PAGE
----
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HTTP Methods August 19, 2005

Posted by Coolguy in Networks.

HTTP Methods

  • Methods can be safe or idempotent
  • Idempotent means doing the same thing again and again without no unwanted side effects
  • POST in not idempotent
  • OPTIONS: This method allows the client to determine the options and/or requirements associated with a resource, or the capabilities of a server, without implying a resource action or initiating a resource retrieval. Asks for list of http methods to which the requested URL can respond.
  • GET: The GET method means retrieve whatever information is identified by the Request-URI
  • A simple hyperlink is always GET
  • If there is no ‘method’ in a form, the default is GET
  • HEAD: The HEAD method is identical to GET except that the server MUST NOT return a message-body in the response.This method can be used for obtaining metainformation about the entity implied by the request without transferring the entity-body itself. This method is often used for testing hypertext links for validity, accessibility, and recent modification.
  • POST: The POST method is used to request that the origin server accept the entity enclosed in the request as a new subordinate of the resource identified by the Request-URI in the Request-Line.
  • PUT: The PUT method requests that the enclosed entity be stored under the supplied Request-URI. If the Request-URI refers to an already existing resource, the enclosed entity SHOULD be considered as a modified version of the one residing on the origin server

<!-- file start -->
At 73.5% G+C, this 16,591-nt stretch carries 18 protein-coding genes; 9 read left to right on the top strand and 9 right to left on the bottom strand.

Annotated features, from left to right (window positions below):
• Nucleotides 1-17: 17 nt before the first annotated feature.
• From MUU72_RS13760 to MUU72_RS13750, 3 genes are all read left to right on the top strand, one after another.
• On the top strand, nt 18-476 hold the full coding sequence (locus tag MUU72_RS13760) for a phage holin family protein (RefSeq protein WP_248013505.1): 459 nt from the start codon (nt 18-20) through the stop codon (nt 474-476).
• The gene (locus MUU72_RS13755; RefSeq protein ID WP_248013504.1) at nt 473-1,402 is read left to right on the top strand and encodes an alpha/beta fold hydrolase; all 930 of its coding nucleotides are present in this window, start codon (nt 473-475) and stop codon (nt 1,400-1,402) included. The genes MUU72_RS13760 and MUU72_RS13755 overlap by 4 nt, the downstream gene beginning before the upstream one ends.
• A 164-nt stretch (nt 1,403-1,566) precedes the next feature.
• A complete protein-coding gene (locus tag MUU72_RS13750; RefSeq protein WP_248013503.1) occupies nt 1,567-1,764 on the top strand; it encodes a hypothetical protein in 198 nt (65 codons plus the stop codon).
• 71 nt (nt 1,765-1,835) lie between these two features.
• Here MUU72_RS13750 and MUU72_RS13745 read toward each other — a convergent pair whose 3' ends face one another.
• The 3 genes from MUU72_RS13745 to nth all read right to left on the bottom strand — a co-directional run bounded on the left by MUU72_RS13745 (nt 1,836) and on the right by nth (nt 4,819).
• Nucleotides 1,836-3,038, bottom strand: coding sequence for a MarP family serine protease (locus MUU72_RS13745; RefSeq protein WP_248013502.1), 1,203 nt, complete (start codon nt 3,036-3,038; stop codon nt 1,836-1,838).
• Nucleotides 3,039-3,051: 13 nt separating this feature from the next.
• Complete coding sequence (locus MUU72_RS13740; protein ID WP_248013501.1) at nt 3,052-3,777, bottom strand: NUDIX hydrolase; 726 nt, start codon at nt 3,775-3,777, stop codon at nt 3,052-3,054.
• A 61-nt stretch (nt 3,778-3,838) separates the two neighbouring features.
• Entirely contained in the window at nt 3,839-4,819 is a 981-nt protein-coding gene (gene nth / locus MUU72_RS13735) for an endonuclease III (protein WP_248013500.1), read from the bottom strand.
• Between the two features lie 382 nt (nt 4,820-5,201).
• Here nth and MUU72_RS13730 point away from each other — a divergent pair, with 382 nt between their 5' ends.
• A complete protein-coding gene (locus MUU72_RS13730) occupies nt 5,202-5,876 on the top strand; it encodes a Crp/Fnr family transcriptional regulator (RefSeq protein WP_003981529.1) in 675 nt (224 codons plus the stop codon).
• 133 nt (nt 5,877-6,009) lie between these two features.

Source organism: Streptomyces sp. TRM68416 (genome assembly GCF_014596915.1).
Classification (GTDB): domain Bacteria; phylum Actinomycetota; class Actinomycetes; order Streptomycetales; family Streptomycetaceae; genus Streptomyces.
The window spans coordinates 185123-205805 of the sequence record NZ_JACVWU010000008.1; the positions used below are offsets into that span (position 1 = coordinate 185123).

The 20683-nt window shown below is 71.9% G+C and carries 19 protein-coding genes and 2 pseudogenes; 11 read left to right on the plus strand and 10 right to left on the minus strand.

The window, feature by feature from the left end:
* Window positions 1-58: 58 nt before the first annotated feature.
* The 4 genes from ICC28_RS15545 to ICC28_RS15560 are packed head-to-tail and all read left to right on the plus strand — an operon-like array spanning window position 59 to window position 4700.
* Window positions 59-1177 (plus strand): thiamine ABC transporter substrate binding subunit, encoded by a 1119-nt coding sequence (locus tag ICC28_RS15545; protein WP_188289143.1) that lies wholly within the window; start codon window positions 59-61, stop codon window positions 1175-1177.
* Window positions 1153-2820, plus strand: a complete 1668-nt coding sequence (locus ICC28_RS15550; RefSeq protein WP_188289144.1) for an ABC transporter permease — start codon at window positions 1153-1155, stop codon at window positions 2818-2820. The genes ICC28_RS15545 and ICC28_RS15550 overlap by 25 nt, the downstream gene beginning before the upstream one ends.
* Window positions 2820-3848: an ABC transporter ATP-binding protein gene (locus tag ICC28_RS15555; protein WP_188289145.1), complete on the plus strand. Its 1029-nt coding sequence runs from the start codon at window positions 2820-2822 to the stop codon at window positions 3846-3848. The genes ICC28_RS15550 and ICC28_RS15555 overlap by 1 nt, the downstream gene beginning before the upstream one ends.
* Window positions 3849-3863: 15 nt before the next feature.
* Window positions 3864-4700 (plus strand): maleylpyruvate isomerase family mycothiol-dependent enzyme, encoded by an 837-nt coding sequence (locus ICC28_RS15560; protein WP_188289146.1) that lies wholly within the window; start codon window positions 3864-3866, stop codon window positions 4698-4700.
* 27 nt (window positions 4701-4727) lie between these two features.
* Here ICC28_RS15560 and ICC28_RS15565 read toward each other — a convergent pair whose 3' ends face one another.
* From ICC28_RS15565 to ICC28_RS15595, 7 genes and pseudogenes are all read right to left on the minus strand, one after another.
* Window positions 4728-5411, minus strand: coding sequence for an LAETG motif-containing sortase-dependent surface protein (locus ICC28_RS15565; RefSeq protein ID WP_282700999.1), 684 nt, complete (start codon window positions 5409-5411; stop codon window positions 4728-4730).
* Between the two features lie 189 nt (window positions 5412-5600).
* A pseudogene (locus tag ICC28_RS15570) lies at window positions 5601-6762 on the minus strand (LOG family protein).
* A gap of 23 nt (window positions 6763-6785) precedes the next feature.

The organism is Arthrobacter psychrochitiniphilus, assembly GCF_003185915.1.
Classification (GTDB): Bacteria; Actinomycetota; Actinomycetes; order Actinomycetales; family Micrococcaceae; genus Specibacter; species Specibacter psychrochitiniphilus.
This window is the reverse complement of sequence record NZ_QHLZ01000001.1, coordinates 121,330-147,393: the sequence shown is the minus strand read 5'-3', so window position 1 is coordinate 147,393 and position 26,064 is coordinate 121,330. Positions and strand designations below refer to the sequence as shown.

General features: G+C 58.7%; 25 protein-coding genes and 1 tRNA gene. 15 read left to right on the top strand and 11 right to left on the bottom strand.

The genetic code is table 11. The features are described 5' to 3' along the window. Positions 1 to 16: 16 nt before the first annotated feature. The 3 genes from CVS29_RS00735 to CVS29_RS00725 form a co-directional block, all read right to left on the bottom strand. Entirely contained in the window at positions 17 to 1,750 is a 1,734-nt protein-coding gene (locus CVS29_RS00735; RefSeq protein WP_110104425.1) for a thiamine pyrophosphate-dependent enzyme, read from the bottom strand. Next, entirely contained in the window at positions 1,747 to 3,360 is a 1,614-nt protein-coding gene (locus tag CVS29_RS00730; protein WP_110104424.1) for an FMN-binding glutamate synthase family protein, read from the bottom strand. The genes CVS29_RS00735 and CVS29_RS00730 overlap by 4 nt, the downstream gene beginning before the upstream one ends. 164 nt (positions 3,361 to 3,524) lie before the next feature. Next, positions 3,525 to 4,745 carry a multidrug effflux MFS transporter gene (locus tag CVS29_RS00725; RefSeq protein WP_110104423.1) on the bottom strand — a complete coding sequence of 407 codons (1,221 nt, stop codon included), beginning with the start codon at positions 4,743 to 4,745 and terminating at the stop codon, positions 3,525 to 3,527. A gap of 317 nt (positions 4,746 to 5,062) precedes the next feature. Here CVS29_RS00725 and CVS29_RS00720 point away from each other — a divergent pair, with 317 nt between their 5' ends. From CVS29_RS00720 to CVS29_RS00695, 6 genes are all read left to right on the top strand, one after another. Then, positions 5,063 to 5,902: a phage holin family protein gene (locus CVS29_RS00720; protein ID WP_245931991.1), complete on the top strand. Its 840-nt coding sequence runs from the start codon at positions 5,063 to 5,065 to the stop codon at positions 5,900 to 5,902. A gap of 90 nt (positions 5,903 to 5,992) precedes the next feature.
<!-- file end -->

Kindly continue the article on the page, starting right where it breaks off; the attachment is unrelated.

• DELETE: The DELETE method requests that the origin server delete the resource identified by the Request-URI
  • TRACE: The TRACE method is used to invoke a remote, application-layer loop- back of the request message.TRACE allows the client to see what is being received at the other end of the request chain and use that data for testing or diagnostic information. Asks for loopback of request message so that the client can see what’s being recieved on the other end.
  • CONNECT: Says to connect for the purposes of tunneling.


  • Use GET if: The interaction is more like a question (i.e., it is a safe operation such as a query, read operation, or lookup).
  • Use POST if: The interaction is more like an order, or The interaction changes the state of the resource in a way that the user would perceive (e.g., a subscription to a service), or The user be held accountable for the results of the interaction
  • Issues with GET are:
  • Size of data
  • Security
  • GET can be bookmarked
  • Developers who want to support both methods usually putlogic in doGet(), and then have the doPost() implementation delegate to that doGet()






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